- You can push out a standard Chrome install file and implement the desired settings for Windows systems via Group Policy using custom ADM/ADMX templates. This is recommended for companies running Active Directory.
- You can push out a standard Chrome install file and implement the desired settings for Windows systems via a master preferences file copied to each computer. This is recommended for companies without Active Directory.
- You can configure Chrome user policies/extensions (known as cloud policies) for Google Apps users via your Admin Console. These will apply to any Chrome user who signs into their Google Apps account; no special install file will be needed. This will work whether you have Active Directory or not; the focus here is administration from the Google Apps side.
This article is the finale in the series and will focus on option #3 above: Configuring Chrome policies and extensions for Google Apps accounts using the Google Apps Admin Console. This applies to Google Apps Business and Education users.
Google Apps Admin Console
One major advantage to using the Google Apps method to configure Chrome for your users is that the settings you apply will work across any Chrome browser, whether the official "Chrome for Business" version or the standard consumer installation. As stated above, this frees you from having to perform the Chrome for Business browser installation I covered in Parts I and II.
Customizing your User Settings
Note: since Google is upgrading the Admin Console these instructions will apply to the new version. However, if you are still on the old Admin Console you can access the User Settings by clicking "Settings" near the top menu, selecting "Chrome" from the service list and then choosing "User settings."
Access admin.google.com and log into your Admin Console. (Figure A)
Chances are your Admin Console doesn't have the "Other Google Services" icon present, but you can easily add this by clicking "More controls." (Figure B)
Just drag the "Other Google Services" icon up and release it onto your Dashboard. You'll see a prompt box stating it has been added. You can then open this icon to access your Google Services. (Figure C)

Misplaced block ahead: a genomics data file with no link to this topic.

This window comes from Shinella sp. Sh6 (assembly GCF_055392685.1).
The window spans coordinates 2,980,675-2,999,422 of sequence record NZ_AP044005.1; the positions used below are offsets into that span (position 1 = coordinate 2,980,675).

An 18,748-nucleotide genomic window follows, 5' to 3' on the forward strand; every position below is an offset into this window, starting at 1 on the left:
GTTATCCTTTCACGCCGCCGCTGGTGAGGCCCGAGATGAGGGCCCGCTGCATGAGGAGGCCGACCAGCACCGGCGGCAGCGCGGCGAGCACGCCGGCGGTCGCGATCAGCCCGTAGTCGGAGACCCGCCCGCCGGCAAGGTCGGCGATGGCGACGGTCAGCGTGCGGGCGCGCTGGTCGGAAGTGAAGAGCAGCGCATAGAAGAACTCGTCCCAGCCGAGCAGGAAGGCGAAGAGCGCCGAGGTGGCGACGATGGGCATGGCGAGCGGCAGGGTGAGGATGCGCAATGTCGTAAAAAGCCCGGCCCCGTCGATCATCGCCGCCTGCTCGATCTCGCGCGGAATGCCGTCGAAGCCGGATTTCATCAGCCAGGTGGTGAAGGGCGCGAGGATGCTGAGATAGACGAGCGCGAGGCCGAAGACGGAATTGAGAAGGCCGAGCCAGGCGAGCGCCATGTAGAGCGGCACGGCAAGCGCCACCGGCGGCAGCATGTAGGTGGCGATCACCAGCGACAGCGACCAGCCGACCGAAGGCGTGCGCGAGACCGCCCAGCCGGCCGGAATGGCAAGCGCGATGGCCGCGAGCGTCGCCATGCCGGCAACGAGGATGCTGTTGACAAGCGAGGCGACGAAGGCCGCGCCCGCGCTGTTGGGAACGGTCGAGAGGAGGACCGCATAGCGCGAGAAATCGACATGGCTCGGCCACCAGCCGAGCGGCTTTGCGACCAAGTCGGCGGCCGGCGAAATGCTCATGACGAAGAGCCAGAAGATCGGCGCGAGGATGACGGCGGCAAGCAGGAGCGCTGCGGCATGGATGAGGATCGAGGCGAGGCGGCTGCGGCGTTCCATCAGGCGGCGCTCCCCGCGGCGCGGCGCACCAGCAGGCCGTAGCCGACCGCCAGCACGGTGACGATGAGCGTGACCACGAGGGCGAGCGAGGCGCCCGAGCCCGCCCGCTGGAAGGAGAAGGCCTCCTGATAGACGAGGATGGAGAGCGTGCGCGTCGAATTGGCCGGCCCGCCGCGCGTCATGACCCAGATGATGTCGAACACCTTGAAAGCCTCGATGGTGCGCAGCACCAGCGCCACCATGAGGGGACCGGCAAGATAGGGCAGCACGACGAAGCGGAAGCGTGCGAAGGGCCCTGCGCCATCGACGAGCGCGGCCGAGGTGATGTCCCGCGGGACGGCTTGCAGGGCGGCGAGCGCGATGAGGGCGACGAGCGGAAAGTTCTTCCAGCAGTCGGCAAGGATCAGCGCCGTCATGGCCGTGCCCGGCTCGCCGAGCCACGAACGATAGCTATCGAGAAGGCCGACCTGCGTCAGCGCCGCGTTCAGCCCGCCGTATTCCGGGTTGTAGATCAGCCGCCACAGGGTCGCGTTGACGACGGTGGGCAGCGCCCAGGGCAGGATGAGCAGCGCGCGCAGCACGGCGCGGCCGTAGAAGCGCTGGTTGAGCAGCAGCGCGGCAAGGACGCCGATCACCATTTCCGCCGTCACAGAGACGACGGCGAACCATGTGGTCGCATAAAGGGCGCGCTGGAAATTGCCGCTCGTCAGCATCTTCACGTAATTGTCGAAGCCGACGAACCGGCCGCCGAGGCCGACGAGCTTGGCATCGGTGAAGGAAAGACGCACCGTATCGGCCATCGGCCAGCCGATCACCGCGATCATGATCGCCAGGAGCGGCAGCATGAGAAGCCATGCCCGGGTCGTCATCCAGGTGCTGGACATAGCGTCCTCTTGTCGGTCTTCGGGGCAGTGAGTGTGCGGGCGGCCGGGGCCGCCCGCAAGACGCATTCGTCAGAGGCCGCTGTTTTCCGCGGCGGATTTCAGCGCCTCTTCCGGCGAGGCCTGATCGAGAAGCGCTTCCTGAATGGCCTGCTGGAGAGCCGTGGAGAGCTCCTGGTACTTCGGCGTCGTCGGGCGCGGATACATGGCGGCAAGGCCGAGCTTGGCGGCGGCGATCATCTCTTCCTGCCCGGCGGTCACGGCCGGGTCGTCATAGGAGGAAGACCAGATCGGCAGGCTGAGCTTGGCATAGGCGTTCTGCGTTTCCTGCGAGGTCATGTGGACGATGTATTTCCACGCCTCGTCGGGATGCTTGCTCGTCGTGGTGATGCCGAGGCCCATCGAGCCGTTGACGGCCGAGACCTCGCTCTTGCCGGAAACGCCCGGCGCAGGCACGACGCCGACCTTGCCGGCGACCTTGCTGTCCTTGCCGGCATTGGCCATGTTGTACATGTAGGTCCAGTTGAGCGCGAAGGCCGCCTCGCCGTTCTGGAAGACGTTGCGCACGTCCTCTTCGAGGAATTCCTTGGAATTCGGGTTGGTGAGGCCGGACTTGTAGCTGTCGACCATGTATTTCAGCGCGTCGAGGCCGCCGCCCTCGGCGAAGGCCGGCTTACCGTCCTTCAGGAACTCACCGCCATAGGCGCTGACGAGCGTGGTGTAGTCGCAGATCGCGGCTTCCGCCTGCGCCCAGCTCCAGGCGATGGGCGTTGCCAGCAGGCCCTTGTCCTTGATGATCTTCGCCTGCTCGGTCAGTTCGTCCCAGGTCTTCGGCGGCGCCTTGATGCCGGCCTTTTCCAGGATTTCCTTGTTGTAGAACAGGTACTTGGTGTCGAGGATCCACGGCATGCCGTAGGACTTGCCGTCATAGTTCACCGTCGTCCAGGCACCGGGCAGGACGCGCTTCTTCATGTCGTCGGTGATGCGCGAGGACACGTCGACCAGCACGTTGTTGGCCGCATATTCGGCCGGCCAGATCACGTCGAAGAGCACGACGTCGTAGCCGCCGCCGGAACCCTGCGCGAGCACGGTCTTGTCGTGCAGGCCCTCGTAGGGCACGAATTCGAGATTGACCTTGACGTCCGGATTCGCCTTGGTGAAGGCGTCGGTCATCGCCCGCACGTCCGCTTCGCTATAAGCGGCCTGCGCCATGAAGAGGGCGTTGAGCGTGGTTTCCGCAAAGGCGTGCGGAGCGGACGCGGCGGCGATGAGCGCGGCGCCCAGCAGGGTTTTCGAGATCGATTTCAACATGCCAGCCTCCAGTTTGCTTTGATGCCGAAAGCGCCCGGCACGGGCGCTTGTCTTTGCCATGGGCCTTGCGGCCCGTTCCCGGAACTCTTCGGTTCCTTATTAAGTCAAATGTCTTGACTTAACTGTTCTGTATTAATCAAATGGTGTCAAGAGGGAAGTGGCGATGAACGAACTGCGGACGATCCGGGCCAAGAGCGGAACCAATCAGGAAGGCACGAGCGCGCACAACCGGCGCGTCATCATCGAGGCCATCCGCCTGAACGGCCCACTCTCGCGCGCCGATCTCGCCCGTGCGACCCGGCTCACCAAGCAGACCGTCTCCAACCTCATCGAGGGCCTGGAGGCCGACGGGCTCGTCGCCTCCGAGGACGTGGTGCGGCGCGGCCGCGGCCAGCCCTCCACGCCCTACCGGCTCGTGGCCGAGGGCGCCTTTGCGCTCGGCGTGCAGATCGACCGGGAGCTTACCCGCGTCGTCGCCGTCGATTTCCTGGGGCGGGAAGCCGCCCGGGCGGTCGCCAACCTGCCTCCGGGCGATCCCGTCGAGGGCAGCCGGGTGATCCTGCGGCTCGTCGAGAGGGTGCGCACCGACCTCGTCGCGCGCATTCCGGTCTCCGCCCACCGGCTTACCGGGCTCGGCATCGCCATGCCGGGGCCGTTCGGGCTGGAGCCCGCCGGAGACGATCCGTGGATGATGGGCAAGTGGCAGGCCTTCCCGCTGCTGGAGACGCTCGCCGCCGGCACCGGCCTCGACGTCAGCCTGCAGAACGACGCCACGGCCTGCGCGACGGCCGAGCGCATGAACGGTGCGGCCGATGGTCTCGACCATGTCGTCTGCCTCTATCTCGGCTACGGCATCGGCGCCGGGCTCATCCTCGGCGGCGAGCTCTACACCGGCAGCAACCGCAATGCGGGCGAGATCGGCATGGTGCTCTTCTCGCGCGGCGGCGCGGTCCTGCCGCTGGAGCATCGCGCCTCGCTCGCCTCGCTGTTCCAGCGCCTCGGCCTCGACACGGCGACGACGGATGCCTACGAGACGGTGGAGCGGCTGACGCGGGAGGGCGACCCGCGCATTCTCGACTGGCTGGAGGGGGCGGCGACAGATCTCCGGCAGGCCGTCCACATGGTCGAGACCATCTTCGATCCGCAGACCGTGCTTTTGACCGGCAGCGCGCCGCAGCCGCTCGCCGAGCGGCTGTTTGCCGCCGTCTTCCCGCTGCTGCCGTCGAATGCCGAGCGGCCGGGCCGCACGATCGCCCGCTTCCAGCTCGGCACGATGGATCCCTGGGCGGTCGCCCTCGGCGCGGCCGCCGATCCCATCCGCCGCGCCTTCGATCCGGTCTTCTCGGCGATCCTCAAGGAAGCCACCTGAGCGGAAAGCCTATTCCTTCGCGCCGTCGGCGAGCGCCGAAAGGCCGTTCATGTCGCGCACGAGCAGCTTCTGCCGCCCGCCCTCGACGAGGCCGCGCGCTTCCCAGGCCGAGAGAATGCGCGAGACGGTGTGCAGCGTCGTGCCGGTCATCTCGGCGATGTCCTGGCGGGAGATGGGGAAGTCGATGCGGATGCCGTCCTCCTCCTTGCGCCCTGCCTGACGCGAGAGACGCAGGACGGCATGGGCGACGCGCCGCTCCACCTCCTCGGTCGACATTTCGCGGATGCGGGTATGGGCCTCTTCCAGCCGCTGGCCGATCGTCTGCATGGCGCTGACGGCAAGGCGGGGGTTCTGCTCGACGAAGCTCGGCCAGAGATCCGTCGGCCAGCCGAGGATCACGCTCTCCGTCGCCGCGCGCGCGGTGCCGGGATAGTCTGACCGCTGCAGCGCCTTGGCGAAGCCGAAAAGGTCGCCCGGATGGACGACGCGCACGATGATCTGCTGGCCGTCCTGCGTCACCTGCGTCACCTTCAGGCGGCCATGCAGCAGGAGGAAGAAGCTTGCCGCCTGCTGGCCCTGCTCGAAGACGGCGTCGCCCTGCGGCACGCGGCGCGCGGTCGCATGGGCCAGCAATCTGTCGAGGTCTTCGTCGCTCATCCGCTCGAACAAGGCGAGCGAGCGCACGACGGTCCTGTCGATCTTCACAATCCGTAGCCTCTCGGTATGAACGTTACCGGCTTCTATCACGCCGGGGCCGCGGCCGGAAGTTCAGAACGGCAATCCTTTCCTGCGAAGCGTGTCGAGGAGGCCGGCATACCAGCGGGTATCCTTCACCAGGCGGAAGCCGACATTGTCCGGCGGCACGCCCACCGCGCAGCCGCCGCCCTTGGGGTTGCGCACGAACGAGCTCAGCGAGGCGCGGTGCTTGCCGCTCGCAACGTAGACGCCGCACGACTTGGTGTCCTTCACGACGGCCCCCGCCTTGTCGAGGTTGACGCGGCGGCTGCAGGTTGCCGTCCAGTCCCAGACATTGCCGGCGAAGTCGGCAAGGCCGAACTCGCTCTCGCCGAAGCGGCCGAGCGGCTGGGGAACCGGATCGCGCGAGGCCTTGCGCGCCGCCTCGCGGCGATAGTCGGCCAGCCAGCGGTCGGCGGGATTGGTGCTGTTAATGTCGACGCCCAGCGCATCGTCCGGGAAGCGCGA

Make sure "Chrome Management" is set to "On for everyone." If you plan to allow apps/extensions to be installed from the Chrome Web Store this should be turned on as well. If a service is off, you can check the box to the left of the name and use the toolbar buttons to turn it on. (Figure D)
The middle icon turns on services and the right icon turns them off.
Open "Chrome Management" to start working with policies. Here's a handy shortcut which will take you right there next time. (Figure E)
(If the service is off the bar below the icon will appear in red. You can click the bar and choose "ON for everyone" if need be).
The "User settings" section is where the bulk of your administrative work will occur. The other links pertain to physical Chrome devices such as Chromebooks (administration of which is outside the scope of this article, except in discussing the user settings below which apply to Chrome devices).
Clicking "Advanced settings" brings up a similar interface with tabs and an additional "Shipments" section (which also refers to Chrome devices). (Figure F)
Access "User Settings" to configure your organization's Chrome policies. Here is a direct shortcut.
The list of available options is as follows in Table A, based on section. The default available settings appear in bold where applicable.
Table A - Chrome policies (A PDF version of this table is available as free download)
Whew! The list seems long, but the functions are grouped logically and as you can see most of the defaults permit the settings in question. Make the necessary edits for your organization (your security department/policies should play a significant role here).
Whenever you make changes you must click the "Save changes" button in the lower left of your screen. (Figure G)
Now your settings are in place. So what about apps and extensions?
Configuring Pre-installed Apps and Extensions
Under the "Apps and Extensions" section of the "User settings" page you will see the "Pre-installed Apps and Extensions" component. (Figure H)